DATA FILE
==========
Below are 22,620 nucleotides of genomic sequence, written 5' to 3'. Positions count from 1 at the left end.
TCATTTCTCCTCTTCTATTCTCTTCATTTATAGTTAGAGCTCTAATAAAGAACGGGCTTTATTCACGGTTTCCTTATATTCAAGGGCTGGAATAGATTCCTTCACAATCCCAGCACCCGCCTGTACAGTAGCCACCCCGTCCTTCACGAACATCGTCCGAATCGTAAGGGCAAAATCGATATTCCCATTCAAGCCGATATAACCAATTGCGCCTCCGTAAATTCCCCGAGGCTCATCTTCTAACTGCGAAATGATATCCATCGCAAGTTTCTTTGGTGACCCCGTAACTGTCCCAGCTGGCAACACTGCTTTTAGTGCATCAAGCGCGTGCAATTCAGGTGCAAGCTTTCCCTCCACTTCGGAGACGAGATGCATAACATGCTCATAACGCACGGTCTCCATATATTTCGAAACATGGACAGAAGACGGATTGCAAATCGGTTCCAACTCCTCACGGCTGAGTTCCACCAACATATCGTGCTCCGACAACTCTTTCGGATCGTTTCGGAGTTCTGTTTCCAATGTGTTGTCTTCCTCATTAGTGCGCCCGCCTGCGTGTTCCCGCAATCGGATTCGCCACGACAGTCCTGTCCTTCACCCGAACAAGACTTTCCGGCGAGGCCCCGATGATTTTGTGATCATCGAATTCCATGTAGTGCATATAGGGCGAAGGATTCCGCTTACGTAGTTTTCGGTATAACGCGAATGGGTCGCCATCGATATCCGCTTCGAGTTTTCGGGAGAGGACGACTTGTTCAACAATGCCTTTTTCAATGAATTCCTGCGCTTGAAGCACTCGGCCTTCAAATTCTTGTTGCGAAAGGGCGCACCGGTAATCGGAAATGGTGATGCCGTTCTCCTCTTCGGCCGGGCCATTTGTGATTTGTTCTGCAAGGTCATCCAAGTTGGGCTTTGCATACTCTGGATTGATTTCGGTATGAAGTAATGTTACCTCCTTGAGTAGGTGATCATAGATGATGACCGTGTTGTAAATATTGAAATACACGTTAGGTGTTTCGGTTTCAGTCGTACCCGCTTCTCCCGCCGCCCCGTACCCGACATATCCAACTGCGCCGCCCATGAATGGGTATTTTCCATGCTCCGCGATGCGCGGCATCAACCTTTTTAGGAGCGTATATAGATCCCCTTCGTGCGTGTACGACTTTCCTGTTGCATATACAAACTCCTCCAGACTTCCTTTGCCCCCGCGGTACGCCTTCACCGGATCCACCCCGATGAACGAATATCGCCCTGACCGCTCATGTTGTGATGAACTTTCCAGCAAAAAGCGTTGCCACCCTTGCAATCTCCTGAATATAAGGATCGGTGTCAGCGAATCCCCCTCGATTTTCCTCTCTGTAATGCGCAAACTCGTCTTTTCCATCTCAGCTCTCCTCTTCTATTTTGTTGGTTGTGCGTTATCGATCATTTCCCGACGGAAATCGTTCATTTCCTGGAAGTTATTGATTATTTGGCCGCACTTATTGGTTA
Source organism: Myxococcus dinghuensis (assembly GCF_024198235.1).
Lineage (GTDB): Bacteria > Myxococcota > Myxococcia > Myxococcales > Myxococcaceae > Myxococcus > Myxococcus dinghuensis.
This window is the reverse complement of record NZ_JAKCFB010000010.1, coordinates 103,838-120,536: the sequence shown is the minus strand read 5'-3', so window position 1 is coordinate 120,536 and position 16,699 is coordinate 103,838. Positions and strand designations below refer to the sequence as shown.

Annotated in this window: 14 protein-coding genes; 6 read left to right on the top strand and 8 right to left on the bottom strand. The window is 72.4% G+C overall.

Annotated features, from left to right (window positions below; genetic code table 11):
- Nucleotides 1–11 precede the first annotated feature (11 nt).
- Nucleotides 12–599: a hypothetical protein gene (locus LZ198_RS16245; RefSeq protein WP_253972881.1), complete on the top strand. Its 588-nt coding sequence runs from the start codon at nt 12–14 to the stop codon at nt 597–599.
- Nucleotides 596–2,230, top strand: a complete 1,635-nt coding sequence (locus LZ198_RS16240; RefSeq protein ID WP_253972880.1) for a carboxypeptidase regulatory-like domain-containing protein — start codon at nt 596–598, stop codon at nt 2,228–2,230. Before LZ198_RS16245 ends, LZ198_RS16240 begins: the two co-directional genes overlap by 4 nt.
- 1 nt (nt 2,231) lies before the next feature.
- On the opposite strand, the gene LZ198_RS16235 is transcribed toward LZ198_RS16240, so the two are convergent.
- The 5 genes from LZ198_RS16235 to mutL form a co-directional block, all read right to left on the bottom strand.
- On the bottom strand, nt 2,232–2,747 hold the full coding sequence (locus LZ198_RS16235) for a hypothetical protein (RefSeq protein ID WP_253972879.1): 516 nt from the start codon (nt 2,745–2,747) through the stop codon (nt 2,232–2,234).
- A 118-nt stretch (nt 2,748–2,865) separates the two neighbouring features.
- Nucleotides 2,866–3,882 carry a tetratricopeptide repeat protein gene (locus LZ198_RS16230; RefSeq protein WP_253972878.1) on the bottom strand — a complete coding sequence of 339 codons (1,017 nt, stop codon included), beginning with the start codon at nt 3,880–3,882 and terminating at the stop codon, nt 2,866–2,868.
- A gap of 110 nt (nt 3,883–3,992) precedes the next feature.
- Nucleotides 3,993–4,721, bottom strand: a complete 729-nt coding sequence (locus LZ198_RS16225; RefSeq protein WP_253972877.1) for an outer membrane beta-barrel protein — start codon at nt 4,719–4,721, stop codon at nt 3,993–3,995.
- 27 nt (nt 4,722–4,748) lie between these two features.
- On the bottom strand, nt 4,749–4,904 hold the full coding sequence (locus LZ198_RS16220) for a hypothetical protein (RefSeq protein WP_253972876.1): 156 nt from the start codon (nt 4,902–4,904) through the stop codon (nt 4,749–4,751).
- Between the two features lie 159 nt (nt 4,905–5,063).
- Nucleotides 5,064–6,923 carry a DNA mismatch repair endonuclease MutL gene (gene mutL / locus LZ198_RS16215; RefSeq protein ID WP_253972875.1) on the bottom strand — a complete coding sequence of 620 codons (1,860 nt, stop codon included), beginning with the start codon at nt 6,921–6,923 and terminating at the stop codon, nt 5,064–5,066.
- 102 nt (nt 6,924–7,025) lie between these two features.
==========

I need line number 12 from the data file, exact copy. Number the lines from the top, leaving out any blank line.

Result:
- On the opposite strand, the gene LZ198_RS16235 is transcribed toward LZ198_RS16240, so the two are convergent.